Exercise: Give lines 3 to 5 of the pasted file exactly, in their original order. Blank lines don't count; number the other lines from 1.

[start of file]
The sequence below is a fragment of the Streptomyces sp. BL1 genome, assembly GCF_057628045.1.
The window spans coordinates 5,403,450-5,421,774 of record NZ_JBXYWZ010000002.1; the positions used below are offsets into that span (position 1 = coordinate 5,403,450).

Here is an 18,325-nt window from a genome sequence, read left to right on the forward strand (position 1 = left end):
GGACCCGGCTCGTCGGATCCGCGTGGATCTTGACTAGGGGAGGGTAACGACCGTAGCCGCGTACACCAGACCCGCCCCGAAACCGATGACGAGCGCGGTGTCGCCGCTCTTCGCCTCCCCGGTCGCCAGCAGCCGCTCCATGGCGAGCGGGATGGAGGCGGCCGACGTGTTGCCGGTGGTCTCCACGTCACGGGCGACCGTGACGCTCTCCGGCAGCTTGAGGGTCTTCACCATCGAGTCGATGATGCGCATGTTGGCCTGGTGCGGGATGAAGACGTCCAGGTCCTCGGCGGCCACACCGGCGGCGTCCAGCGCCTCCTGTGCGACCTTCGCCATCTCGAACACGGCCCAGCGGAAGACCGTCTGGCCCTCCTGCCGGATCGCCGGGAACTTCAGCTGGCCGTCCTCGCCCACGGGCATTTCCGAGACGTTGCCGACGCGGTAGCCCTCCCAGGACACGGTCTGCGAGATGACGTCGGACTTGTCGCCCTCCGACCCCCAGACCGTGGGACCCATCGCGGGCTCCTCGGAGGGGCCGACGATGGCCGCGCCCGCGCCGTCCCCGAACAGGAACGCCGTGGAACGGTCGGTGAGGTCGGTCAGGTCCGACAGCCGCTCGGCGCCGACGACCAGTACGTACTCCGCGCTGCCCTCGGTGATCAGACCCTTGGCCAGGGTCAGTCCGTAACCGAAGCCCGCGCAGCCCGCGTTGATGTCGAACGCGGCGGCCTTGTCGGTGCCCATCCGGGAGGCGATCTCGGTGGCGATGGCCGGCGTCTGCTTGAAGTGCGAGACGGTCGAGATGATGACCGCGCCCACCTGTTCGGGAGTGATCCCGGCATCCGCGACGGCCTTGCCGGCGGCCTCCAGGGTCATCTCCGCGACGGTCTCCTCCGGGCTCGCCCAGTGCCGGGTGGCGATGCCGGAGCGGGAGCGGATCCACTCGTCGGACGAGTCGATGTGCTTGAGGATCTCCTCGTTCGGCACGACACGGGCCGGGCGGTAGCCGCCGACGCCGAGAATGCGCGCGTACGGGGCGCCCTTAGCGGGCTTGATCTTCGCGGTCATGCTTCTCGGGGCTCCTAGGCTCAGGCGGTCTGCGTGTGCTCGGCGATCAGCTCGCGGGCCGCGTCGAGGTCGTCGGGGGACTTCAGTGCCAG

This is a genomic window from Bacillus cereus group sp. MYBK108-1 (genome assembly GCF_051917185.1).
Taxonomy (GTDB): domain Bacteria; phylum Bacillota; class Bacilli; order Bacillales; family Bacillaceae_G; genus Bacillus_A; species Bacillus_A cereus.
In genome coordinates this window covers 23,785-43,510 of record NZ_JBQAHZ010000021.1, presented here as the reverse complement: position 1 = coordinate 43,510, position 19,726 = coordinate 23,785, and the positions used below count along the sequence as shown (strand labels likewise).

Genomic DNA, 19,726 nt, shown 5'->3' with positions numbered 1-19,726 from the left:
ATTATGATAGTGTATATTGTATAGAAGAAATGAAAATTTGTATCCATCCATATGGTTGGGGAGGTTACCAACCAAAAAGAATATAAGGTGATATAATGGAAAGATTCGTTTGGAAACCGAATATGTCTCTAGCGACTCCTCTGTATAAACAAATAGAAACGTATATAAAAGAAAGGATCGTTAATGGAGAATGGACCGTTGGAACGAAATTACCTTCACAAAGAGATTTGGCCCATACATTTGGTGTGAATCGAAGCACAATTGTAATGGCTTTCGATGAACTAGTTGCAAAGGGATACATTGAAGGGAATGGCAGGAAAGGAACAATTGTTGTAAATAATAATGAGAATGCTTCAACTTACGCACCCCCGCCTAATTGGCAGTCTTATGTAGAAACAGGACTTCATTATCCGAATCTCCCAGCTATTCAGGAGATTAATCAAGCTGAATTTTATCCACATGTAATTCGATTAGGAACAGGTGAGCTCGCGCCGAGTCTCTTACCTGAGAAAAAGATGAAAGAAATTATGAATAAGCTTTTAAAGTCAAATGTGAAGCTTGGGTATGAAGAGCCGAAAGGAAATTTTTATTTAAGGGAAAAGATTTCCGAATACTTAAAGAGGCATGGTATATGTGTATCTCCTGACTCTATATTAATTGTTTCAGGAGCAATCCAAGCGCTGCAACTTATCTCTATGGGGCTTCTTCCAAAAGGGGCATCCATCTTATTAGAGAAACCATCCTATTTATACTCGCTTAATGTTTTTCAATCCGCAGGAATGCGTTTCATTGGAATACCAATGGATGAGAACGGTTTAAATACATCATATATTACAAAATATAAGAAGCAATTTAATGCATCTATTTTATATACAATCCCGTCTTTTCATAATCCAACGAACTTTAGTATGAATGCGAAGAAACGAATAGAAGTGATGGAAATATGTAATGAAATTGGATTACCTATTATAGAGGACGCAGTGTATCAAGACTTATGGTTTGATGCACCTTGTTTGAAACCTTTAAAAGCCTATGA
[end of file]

Here is an 18,325-nt window from a genome sequence, read left to right on the forward strand (position 1 = left end):
GGACCCGGCTCGTCGGATCCGCGTGGATCTTGACTAGGGGAGGGTAACGACCGTAGCCGCGTACACCAGACCCGCCCCGAAACCGATGACGAGCGCGGTGTCGCCGCTCTTCGCCTCCCCGGTCGCCAGCAGCCGCTCCATGGCGAGCGGGATGGAGGCGGCCGACGTGTTGCCGGTGGTCTCCACGTCACGGGCGACCGTGACGCTCTCCGGCAGCTTGAGGGTCTTCACCATCGAGTCGATGATGCGCATGTTGGCCTGGTGCGGGATGAAGACGTCCAGGTCCTCGGCGGCCACACCGGCGGCGTCCAGCGCCTCCTGTGCGACCTTCGCCATCTCGAACACGGCCCAGCGGAAGACCGTCTGGCCCTCCTGCCGGATCGCCGGGAACTTCAGCTGGCCGTCCTCGCCCACGGGCATTTCCGAGACGTTGCCGACGCGGTAGCCCTCCCAGGACACGGTCTGCGAGATGACGTCGGACTTGTCGCCCTCCGACCCCCAGACCGTGGGACCCATCGCGGGCTCCTCGGAGGGGCCGACGATGGCCGCGCCCGCGCCGTCCCCGAACAGGAACGCCGTGGAACGGTCGGTGAGGTCGGTCAGGTCCGACAGCCGCTCGGCGCCGACGACCAGTACGTACTCCGCGCTGCCCTCGGTGATCAGACCCTTGGCCAGGGTCAGTCCGTAACCGAAGCCCGCGCAGCCCGCGTTGATGTCGAACGCGGCGGCCTTGTCGGTGCCCATCCGGGAGGCGATCTCGGTGGCGATGGCCGGCGTCTGCTTGAAGTGCGAGACGGTCGAGATGATGACCGCGCCCACCTGTTCGGGAGTGATCCCGGCATCCGCGACGGCCTTGCCGGCGGCCTCCAGGGTCATCTCCGCGACGGTCTCCTCCGGGCTCGCCCAGTGCCGGGTGGCGATGCCGGAGCGGGAGCGGATCCACTCGTCGGACGAGTCGATGTGCTTGAGGATCTCCTCGTTCGGCACGACACGGGCCGGGCGGTAGCCGCCGACGCCGAGAATGCGCGCGTACGGGGCGCCCTTAGCGGGCTTGATCTTCGCGGTCATGCTTCTCGGGGCTCCTAGGCTCAGGCGGTCTGCGTGTGCTCGGCGATCAGCTCGCGGGCCGCGTCGAGGTCGTCGGGGGACTTCAGTGCCAG

This is a genomic window from Bacillus cereus group sp. MYBK108-1 (genome assembly GCF_051917185.1).